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Methods and good practices for influential evaluations Uganda Evaluation Week 2014.

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Presentation on theme: "Methods and good practices for influential evaluations Uganda Evaluation Week 2014."— Presentation transcript:

1 Methods and good practices for influential evaluations Uganda Evaluation Week 2014

2 What do we mean by influential? Direct effects on an intervention – a basic objective, but narrow to the intervention Wider influence Changing perceptions – core feature of the role of evidence Setting an agenda - by reframing the way an issue is debated and creating pressure for change Developing capacity - within organisations to allow them to understand and respond to an issue. Changing institutions – influencing policy, strategy, resource allocation within organisations (both government and non-government sectors) 2

3 What matters 3 Influence Timing Credibility Commun -ication Topic relevance

4 Topic relevance: selecting programmes High stakeholders interest Strong evidence base Innovative, or pilot programme Cross-cutting concerns, for example, anti-corruption, absenteeism or value for money Level of contentiousness and risk Financial value Strategic importance to government objectives or is a particular policy priority Evaluability (whether it is possible realistically to evaluate a programme) 4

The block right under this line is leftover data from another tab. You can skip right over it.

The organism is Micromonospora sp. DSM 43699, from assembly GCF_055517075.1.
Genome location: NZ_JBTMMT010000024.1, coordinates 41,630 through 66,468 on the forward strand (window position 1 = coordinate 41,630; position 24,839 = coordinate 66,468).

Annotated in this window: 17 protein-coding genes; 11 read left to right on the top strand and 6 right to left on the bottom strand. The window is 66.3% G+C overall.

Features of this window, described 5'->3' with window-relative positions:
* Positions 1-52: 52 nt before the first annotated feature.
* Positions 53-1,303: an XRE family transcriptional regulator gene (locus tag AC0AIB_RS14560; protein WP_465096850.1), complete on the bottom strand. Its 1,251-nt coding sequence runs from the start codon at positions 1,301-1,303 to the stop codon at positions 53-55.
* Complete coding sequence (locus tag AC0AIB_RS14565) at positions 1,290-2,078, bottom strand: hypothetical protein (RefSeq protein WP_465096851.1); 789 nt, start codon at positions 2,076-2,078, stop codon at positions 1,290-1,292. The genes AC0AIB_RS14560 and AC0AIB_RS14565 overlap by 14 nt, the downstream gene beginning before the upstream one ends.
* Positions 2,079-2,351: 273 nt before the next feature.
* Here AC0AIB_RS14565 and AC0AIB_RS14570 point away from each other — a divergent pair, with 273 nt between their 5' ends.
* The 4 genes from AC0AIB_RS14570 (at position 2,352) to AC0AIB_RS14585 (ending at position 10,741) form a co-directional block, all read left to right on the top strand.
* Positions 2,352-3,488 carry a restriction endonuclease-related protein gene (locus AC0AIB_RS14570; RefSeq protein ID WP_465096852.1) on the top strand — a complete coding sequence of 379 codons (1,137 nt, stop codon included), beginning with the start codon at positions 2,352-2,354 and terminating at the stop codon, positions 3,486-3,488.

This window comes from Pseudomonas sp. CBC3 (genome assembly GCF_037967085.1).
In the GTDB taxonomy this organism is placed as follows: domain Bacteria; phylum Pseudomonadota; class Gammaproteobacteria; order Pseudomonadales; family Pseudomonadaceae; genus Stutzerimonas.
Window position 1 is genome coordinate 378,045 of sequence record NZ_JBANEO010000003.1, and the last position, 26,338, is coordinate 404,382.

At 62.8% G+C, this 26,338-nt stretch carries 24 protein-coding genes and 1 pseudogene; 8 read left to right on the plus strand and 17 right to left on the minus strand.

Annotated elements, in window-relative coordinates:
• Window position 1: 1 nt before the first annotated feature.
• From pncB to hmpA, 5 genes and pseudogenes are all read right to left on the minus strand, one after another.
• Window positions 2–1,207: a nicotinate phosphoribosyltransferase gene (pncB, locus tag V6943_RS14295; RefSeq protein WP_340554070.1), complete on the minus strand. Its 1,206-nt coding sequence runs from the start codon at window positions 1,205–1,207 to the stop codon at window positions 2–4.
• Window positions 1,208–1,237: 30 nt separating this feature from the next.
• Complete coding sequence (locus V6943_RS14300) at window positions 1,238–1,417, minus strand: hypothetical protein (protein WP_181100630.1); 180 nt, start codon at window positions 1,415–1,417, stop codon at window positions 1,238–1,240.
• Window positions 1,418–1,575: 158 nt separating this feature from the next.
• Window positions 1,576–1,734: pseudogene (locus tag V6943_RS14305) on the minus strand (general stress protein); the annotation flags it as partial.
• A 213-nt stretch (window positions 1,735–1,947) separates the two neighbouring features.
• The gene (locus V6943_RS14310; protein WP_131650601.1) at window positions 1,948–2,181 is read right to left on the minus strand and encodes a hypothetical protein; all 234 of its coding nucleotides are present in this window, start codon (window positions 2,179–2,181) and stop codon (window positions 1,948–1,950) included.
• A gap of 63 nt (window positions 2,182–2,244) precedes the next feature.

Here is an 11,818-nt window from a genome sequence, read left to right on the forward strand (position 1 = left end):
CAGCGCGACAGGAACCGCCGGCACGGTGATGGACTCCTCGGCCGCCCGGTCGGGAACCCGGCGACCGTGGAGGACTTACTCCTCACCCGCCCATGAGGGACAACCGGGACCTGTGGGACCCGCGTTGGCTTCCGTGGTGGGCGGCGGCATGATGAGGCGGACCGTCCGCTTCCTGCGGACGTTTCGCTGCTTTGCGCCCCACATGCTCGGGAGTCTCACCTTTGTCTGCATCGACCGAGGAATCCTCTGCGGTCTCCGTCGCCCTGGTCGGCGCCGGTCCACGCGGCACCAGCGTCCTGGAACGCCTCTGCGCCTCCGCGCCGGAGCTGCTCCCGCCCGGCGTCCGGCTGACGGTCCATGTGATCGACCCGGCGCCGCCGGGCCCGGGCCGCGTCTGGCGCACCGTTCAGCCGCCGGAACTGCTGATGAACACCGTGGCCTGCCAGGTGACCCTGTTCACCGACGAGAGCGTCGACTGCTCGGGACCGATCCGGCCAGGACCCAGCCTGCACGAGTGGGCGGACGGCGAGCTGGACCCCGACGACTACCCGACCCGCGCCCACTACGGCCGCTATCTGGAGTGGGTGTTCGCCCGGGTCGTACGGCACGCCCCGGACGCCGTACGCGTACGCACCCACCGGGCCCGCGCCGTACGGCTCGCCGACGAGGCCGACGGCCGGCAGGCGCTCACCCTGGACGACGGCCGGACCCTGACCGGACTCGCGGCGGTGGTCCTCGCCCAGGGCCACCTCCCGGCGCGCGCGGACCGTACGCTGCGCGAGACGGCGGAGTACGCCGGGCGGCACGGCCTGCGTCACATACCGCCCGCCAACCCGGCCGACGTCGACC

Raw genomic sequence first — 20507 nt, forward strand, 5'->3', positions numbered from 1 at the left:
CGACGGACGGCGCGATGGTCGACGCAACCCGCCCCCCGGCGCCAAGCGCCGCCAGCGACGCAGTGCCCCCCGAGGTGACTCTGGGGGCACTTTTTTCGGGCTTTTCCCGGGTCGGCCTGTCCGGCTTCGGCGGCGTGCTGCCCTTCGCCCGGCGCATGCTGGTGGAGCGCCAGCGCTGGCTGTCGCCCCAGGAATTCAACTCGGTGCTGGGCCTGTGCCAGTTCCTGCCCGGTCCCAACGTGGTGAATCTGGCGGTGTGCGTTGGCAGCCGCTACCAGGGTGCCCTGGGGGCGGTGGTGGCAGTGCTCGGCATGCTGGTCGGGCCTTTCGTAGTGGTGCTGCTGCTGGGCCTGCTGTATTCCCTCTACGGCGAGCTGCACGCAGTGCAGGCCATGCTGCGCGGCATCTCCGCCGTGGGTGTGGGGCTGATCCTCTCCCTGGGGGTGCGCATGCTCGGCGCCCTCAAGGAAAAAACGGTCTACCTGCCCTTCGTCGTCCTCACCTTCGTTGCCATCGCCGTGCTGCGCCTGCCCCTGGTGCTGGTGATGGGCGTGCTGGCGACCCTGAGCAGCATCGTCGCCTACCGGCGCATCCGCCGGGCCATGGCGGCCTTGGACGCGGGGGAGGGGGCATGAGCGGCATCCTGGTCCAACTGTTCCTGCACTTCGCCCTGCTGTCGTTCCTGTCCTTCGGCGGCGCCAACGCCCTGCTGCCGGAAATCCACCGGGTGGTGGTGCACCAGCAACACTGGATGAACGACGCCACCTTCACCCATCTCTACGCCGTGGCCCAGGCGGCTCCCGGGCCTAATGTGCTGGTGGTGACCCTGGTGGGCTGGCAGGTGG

5 Timing To deliver findings and recommendations in time for key decisions: A new phase of activities Expansion to different locations Annual budget deliberations Financing decisions 5

6 The political context is critical … Programs are political creatures: Identified, designed, debated, endorsed and funded through political processes Values, interests and policy horizons vary Survival is a potent political force Evidence based policy vs. policy based evidence: Selective evidence, data mining, seeking ‘good results’ etc. Evaluation is politics: Evaluation governance Decisions to evaluate or not evaluate Choice of evaluation methods 6

7 Credible design 1. Understand the intervention logic 2. Develop questions 3. Structure according to evaluation criteria 4. Decide on an evaluation theory or approach 5. Select appropriate methods 6. Use suitable tools for data collection 7

8 Improving the quality of evidence 8 Confidence about the evidence Detailed evaluation and statistical design Calculation of error terms and confidence interval for statistics Details of purposive and randomised sampling Notes on triangulation of enquiries Openness about bias and limitations Availability of data for independent analysis/ verification

9 Governance and independence Independent or in-house team? Whether or not to appoint: Steering group Reference group Policy advisers Technical advisers 9

10 The evaluation Analysis – core source of information Commissioning process Stakeholder consultation Video On-line access Press release Statistical synopsis Full Report Short summaries Topic briefs Meetings & workshops Elements of communication 10 Social media

11 END 11

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